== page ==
Vincent Safuto’s Weblog

Notes and observations

In Florida, economic development schemes leave lives in tatters

It used to be that the Sunshine State was the home of land and real estate schemes designed to separate the gullible from their money.

“Florida swampland” was pitched to northern investors as a can’t-miss proposition, and there have been numerous booms and busts in the state’s real estate markets through the decades, starting in the 1920s and continuing into the 2000s.

At various times, various regions were said to be the new boomtowns, including Immokalee, where it was rumored in the 1920s that Henry Ford was going to build a new city with a production plant. Actually, according to a fascinating book, “Fordlandia,” the city ended up in a remote part of Brazil, but now it is mostly abandoned.

Other areas of Florida where land deals proliferated included the city of North Port, which was laid out in the 1970s and pitched to mostly northeastern folk as being near Port Charlotte and Sarasota, while actually a long distance away. Only recently has North Port come into its own, though its growth was shattered by the Great Recession, leaving the city and its citizens in financial ruin.

Some boomtowns have had staying power. Orlando has ridden the Disney boom up and down, and it shows no signs of going away as the attractions business is popular. The Villages has proven to be a retirement community that probably won’t disappear anytime soon, either.

But it’s in the effort to create good-paying jobs that Florida has really gone through some wrenching boom and bust cycles. Different areas have latched onto different schemes, to the detriment of working people in Florida and the benefit of local elected officials.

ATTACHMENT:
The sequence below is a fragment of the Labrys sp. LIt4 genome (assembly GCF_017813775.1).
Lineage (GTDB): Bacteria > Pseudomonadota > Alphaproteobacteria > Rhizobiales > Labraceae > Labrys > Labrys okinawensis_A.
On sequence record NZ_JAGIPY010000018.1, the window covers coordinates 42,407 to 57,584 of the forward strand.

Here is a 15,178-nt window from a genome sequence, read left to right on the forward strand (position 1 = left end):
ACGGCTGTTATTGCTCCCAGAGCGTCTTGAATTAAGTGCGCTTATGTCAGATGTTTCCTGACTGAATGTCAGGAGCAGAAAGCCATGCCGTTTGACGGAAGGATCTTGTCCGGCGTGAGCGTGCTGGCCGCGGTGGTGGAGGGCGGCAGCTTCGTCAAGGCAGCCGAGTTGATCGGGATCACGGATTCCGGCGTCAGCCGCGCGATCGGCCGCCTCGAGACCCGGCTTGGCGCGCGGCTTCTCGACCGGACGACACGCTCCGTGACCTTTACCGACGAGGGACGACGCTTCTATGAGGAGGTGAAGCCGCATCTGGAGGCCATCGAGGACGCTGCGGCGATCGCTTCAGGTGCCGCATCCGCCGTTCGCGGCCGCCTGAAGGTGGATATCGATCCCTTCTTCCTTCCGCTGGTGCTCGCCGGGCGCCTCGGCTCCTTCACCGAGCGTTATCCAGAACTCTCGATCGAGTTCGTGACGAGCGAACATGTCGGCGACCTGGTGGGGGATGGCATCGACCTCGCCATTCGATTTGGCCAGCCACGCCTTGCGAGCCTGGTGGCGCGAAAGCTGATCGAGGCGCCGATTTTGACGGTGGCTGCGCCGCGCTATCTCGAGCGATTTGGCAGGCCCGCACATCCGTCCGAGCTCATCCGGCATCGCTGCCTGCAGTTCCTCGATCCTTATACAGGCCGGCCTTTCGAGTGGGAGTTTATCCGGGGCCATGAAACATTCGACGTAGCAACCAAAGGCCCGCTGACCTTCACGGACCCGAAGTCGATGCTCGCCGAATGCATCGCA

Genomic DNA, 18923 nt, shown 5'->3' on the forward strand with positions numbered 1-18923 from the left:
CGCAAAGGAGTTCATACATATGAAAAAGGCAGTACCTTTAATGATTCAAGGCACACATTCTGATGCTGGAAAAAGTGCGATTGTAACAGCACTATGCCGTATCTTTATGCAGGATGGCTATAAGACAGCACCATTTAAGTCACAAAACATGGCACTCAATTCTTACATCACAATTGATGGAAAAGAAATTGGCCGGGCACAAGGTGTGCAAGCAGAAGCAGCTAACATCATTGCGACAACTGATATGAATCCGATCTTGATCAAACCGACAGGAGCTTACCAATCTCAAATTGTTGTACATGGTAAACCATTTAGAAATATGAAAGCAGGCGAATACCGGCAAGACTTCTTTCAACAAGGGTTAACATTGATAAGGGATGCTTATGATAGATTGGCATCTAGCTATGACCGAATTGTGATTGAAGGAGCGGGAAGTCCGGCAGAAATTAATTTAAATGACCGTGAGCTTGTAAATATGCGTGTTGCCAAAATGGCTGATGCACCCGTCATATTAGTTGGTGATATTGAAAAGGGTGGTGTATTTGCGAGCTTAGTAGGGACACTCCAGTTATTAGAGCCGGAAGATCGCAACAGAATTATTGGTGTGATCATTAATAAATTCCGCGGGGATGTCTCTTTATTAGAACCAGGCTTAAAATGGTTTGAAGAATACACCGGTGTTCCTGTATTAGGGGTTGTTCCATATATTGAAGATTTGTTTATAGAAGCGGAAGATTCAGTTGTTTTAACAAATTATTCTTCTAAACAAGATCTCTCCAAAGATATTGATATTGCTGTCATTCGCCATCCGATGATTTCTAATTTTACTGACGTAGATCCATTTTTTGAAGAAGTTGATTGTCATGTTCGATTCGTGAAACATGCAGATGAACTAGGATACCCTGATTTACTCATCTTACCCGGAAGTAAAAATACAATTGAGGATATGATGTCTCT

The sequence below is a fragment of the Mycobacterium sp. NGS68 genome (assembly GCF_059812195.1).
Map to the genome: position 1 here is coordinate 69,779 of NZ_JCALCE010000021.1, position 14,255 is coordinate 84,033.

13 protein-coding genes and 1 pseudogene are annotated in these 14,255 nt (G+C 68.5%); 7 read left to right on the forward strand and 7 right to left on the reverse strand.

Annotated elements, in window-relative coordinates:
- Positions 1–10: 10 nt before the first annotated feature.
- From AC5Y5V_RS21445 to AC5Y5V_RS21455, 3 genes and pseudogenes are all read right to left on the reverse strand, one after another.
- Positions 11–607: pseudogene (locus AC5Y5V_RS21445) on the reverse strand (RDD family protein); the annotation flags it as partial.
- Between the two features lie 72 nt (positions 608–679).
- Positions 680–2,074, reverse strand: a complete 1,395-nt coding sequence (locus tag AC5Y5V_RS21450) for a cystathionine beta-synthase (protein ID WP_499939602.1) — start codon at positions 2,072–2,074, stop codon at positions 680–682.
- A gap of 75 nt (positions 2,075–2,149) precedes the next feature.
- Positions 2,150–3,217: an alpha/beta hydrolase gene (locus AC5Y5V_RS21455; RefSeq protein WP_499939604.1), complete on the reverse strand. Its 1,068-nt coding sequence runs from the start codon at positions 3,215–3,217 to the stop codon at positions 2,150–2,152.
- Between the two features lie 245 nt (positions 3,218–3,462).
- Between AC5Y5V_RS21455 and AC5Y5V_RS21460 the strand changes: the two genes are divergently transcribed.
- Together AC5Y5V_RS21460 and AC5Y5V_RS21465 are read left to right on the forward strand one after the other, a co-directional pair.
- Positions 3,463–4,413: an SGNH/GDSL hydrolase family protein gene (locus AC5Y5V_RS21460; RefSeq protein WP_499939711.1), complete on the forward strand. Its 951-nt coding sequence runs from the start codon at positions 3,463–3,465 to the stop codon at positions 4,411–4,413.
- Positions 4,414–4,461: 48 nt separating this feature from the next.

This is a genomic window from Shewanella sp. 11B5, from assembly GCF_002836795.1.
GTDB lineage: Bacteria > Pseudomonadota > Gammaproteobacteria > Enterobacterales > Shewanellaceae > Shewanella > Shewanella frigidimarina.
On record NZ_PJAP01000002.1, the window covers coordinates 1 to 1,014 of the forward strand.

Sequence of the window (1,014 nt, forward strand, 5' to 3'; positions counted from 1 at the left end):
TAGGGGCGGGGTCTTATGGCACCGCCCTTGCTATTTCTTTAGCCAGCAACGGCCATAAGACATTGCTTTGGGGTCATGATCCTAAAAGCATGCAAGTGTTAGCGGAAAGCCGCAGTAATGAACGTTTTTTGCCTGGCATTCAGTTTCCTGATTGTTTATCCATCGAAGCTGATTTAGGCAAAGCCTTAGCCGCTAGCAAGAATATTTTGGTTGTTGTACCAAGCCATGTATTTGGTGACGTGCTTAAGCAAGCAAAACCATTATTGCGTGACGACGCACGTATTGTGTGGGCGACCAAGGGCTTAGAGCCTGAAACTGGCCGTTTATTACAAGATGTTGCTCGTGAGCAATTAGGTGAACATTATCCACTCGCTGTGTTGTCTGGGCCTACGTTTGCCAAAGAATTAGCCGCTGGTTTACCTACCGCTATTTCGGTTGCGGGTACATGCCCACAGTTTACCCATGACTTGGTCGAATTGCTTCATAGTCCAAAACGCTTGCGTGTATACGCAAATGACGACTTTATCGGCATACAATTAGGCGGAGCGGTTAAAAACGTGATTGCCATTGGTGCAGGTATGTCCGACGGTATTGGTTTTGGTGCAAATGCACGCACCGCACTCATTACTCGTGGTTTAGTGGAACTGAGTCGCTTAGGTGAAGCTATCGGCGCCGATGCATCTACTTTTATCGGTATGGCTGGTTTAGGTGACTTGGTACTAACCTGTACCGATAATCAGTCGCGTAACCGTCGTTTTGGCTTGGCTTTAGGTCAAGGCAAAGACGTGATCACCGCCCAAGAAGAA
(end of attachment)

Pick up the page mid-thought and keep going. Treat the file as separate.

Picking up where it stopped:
I suppose my mind was directed this way because of the news today (Friday, Sept. 7, 2012) that Digital Domain’s facility in Port St. Lucie is closing down and its 300 employees, many hired within the past year and even the past few weeks, are going to lose their jobs.

According to The Palm Beach Post:

“State, Port St. Lucie and West Palm Beach officials hoped Digital Domain would spark a new animation industry in Florida. They promised the company $135 million in cash, financing, land and tax credits. West Palm Beach has promised Digital Domain $10 million in cash, downtown land valued at $9.8 million and a bond issue worth $15 million. But the city has paid none of those incentives so far.”

In addition, the state kicked in $20 million upfront, bypassing Enterprise Florida, which found problems with the plans for the company.

Ahhhh, there’s no business like show business like no business I know.

Virtually every city council, city commission or county commission in Florida has imagined that their area is the perfect location for something related to making movies or TV shows, and quite a few have fallen for the glitz and glamour of Hollywood, and have been conned by a smooth-talking operator into committing public money to some sort of economic development scheme involving movies.

In fact, it amazes me that local elected officials are oblivious of the failures of such schemes elsewhere in the state. That’s not to say that people go from region to region pitching doomed schemes, but that a similar scheme may pop up in one area, and then another, and then another.

Sanborn suckers
As I said, movie and TV schemes are a regular component of the Florida economic development environment. In Sarasota County, the Sanborn Studios experience should be a case study of how an economic development scheme can go awry. In this case, a local person who had hit it very big financially pitched the idea of building a film studio in Lakewood Ranch, which is on the border of Sarasota and Manatee counties.